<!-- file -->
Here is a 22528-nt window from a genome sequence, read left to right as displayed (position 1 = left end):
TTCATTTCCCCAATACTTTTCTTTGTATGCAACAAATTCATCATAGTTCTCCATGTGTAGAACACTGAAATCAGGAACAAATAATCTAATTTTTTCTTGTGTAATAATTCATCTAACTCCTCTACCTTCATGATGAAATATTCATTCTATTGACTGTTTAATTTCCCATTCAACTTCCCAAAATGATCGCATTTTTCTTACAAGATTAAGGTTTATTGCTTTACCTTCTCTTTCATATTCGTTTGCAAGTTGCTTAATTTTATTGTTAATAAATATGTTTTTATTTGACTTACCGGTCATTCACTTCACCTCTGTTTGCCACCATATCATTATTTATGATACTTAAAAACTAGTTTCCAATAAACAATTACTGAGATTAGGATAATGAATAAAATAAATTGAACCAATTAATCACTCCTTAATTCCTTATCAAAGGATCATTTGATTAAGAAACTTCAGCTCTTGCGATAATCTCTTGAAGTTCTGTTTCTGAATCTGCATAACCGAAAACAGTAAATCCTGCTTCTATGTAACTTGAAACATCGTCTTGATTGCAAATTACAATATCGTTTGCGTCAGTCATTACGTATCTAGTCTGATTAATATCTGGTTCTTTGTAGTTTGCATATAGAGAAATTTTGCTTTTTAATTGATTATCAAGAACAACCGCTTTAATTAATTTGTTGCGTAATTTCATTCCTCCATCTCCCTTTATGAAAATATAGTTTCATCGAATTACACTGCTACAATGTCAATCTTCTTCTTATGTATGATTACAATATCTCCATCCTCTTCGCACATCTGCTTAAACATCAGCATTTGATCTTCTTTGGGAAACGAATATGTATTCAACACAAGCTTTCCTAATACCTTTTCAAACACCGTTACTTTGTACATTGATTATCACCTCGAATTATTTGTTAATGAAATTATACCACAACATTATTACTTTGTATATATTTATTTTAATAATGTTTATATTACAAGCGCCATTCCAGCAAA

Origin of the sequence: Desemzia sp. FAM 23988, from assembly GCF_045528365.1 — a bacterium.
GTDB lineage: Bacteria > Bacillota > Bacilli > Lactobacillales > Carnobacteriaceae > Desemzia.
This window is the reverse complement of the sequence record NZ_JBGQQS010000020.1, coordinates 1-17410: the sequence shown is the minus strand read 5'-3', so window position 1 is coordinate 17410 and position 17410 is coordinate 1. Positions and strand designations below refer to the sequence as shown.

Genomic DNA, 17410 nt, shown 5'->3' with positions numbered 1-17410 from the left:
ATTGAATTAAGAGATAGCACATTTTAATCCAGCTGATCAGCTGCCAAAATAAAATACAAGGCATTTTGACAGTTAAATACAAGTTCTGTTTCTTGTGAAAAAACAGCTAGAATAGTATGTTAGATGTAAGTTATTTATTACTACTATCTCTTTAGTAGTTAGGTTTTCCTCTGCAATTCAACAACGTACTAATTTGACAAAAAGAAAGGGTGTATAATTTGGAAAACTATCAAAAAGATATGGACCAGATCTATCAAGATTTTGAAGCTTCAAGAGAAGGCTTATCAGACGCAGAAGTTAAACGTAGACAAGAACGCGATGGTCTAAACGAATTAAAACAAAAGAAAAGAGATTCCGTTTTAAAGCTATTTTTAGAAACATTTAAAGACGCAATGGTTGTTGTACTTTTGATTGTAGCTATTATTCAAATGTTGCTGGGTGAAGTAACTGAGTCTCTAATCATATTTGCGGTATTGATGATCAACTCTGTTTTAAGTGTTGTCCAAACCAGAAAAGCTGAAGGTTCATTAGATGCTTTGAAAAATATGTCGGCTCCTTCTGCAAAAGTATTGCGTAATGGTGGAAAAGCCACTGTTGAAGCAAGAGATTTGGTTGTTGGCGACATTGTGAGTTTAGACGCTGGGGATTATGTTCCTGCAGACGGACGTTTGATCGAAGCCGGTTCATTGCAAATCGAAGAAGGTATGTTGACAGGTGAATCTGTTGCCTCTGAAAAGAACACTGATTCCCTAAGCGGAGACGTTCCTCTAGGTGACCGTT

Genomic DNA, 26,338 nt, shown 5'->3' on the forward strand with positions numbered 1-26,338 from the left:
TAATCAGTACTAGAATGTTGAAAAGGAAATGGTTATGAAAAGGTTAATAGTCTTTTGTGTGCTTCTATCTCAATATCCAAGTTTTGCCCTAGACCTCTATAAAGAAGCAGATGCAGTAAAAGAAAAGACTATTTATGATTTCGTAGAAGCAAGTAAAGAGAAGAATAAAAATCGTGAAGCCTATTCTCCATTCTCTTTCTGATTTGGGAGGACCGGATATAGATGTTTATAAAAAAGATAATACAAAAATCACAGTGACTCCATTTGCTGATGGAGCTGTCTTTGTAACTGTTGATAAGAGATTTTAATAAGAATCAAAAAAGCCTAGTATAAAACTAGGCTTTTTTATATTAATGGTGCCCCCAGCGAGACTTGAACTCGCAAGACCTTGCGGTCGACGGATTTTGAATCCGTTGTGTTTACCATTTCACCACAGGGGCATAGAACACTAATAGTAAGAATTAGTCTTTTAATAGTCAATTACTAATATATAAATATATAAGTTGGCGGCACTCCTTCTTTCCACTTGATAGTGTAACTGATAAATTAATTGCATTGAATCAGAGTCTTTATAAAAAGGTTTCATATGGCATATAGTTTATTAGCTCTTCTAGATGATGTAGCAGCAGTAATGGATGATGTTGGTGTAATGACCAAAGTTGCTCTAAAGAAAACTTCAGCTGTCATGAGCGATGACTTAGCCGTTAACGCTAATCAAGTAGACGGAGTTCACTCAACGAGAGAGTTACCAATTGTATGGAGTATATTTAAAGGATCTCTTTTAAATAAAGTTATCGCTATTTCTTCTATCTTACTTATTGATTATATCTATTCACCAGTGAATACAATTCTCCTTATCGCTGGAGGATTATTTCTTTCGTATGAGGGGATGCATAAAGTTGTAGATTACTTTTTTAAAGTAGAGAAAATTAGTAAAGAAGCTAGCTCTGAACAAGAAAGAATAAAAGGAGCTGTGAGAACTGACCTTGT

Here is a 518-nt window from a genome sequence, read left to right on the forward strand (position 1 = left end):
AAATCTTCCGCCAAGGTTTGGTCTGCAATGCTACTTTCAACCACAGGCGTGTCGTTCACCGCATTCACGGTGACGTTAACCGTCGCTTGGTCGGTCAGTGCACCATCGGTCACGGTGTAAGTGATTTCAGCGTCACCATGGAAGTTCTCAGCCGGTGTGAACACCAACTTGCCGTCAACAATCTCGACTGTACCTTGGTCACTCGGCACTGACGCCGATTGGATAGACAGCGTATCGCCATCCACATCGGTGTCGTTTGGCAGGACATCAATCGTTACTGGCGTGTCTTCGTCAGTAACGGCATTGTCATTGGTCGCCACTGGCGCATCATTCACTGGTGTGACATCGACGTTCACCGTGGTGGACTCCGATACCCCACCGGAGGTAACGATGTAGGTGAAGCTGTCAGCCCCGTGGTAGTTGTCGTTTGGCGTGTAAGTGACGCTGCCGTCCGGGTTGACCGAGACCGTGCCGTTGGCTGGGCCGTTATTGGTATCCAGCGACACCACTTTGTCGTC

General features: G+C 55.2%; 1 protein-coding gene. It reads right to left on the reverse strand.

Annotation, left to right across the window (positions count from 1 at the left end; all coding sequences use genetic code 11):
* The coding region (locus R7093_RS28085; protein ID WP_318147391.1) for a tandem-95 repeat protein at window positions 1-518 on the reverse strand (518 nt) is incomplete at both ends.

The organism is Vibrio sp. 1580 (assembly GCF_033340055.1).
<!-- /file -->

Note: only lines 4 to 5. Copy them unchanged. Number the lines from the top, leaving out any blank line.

GTDB lineage: Bacteria > Bacillota > Bacilli > Lactobacillales > Carnobacteriaceae > Desemzia.
This window is the reverse complement of the sequence record NZ_JBGQQS010000020.1, coordinates 1-17410: the sequence shown is the minus strand read 5'-3', so window position 1 is coordinate 17410 and position 17410 is coordinate 1. Positions and strand designations below refer to the sequence as shown.